human sin

Lots Choice

By Donald L. Norbie

There had been some strife between Abraham’s herdsmen and Lot’s herdsmen. Their flocks
and herds were growing and there was competition for pasture. Abraham generously told Lot
to choose the area where he wished to live; there was plenty of room for both of them and
their livestock.

history human

The Cult of Intellectualism

by Keith Keyser

The following quote appeared in a recent discussion of dispensationalism by a well-known
Bible teacher: “Many of these men [i.e. early proponents of dispensationalism] were
self-taught in theology and were professionals in secular occupations. Darby and Scofield,
for example, were attorneys, and Larkin was a mechanical draftsman … Unfortunately some
of these early framers of dispensationalism were not as precise or discriminating as they
might have been had they had the benefit of a more complete theological education.

church human sin

Living on the Edge

by Steve Hulshizer

Eutychus is certainly not a name that is often thought of when names are being considered
for a new son. Neither is he an individual that is often discussed at the mid-week Bible
study. There are no books written of his life, and seldom do we hear a sermon concerning

church human

The Danger Of Being Gifted

Steve Hulshizer

It is a wonderful thing to be enabled of the Holy Spirit to serve the Lord. (I Cor.
12:4-11) However, there are dangers associated with being gifted, as the flesh would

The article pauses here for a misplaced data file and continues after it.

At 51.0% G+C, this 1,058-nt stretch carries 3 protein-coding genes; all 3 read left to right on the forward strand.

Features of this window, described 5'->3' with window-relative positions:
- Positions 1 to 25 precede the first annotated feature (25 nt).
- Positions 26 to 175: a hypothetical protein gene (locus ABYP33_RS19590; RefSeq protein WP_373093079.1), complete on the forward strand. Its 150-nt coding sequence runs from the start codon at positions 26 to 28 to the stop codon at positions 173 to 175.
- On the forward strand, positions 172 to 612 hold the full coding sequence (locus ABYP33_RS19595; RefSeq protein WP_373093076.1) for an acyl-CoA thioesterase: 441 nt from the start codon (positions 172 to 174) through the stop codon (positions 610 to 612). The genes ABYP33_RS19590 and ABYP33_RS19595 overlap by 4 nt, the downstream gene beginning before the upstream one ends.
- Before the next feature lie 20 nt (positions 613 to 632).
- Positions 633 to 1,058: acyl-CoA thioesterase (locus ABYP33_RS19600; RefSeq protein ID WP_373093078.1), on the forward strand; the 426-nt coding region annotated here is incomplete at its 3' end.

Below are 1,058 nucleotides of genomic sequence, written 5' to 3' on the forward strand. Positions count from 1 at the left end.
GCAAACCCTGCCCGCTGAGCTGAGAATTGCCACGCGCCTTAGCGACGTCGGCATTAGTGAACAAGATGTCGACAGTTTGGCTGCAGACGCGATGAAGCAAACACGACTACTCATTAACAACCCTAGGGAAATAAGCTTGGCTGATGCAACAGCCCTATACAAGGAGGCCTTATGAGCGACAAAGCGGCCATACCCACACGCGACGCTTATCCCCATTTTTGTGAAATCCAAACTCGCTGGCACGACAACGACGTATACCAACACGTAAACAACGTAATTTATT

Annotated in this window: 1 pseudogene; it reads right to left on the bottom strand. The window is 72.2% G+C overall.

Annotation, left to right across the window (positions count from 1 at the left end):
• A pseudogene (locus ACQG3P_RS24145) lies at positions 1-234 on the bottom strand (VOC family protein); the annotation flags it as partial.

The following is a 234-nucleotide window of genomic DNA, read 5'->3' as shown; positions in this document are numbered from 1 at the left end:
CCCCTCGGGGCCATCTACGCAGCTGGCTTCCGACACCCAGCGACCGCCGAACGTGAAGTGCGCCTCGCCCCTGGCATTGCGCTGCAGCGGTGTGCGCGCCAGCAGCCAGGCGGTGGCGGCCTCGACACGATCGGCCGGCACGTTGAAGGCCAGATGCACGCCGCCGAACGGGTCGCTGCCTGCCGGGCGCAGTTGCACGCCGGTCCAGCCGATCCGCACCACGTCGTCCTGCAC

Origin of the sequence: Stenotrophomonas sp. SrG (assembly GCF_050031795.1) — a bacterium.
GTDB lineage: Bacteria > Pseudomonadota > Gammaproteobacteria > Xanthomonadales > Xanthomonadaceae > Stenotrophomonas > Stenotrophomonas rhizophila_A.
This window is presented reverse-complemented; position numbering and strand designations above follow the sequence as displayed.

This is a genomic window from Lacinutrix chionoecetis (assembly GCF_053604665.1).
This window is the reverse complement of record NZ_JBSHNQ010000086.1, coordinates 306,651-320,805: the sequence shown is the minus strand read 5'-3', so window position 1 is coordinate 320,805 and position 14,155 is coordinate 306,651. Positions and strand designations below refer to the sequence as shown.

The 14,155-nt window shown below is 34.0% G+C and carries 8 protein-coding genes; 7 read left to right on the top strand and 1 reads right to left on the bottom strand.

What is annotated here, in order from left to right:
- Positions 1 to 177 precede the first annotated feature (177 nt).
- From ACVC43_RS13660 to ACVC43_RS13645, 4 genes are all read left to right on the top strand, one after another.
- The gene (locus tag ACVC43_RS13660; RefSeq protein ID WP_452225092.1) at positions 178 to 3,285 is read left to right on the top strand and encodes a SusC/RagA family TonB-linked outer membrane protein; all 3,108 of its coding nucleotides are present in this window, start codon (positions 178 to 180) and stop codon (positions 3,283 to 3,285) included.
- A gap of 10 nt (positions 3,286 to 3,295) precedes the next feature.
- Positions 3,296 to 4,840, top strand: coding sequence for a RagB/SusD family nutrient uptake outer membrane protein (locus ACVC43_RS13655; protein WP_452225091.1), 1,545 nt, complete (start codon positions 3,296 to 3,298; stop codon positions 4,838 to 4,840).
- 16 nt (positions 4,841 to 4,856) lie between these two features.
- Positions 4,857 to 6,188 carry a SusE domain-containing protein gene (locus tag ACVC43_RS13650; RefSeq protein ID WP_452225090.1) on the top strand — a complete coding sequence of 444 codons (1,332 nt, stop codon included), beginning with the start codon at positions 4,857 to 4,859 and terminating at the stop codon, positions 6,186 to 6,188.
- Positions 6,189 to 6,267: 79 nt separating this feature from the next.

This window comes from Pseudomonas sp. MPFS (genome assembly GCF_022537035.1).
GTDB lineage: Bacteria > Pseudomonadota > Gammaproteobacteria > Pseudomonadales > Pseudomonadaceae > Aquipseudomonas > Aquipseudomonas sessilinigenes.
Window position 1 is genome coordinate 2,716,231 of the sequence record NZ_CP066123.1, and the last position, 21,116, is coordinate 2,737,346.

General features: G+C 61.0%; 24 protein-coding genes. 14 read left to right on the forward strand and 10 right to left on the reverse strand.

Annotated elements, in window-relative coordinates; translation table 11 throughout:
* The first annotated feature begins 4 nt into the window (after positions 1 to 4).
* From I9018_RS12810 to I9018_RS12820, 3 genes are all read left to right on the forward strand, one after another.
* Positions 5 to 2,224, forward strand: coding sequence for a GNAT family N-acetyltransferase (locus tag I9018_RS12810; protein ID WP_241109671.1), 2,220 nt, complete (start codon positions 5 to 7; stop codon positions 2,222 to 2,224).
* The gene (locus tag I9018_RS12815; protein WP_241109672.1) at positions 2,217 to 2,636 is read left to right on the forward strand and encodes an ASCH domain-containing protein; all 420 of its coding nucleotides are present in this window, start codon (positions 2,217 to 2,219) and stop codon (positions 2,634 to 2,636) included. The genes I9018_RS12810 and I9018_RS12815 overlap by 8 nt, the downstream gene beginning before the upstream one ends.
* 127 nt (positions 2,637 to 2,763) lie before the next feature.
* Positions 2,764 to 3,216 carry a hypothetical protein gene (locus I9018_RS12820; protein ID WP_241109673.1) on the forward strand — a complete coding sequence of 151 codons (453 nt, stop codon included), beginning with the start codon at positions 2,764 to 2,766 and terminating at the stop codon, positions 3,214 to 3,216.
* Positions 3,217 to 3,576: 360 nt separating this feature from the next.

always seek to glorify itself.

church human sin the father

The Gracious Editorial Ministry of God

By Keith R. Keyser

When I was a college student, learning the fundamental principles of historical research and writing the need for editing in writing was stronger impressed upon me. One of my professors-who himself had authored several historical books and countless articles-maintained that even the best authors write numerous drafts. Many times I was grateful for conscientious proofreaders who made necessary corrections to my various research papers before the assignments were submitted to the merciless professors, waiting to “red line” the contents! Not only did such editing improve my writing and avert a bad grade, it also preserved me from the embarrassment of having mistakes recorded on file for years to come. Imagine the President of the United States delivering an inaugural address without having someone first correcting grammatical mistakes; the errors would permanently reflect on the chief executive. If editorial work is important in the educational, professional, and political worlds, how much more valuable it is in spiritual things.